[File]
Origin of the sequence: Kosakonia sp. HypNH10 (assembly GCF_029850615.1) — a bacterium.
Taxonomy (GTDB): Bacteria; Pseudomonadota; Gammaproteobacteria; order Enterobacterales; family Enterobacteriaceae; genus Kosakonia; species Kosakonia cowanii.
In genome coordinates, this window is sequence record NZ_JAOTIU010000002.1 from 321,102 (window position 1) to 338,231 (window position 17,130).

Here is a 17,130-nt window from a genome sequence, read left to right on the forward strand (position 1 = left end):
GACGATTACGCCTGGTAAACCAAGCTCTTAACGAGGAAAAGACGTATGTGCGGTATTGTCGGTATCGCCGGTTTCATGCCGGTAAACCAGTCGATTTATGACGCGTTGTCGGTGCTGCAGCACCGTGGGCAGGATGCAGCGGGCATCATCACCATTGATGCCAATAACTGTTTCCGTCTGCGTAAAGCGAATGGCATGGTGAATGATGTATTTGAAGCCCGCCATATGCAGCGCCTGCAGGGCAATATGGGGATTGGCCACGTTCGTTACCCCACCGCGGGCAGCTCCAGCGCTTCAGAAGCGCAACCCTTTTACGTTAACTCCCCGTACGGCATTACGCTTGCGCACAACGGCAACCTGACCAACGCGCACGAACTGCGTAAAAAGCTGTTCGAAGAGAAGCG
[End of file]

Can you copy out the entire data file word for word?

Origin of the sequence: Kosakonia sp. HypNH10 (assembly GCF_029850615.1) — a bacterium.
Taxonomy (GTDB): Bacteria; Pseudomonadota; Gammaproteobacteria; order Enterobacterales; family Enterobacteriaceae; genus Kosakonia; species Kosakonia cowanii.
In genome coordinates, this window is sequence record NZ_JAOTIU010000002.1 from 321,102 (window position 1) to 338,231 (window position 17,130).

Here is a 17,130-nt window from a genome sequence, read left to right on the forward strand (position 1 = left end):
GACGATTACGCCTGGTAAACCAAGCTCTTAACGAGGAAAAGACGTATGTGCGGTATTGTCGGTATCGCCGGTTTCATGCCGGTAAACCAGTCGATTTATGACGCGTTGTCGGTGCTGCAGCACCGTGGGCAGGATGCAGCGGGCATCATCACCATTGATGCCAATAACTGTTTCCGTCTGCGTAAAGCGAATGGCATGGTGAATGATGTATTTGAAGCCCGCCATATGCAGCGCCTGCAGGGCAATATGGGGATTGGCCACGTTCGTTACCCCACCGCGGGCAGCTCCAGCGCTTCAGAAGCGCAACCCTTTTACGTTAACTCCCCGTACGGCATTACGCTTGCGCACAACGGCAACCTGACCAACGCGCACGAACTGCGTAAAAAGCTGTTCGAAGAGAAGCG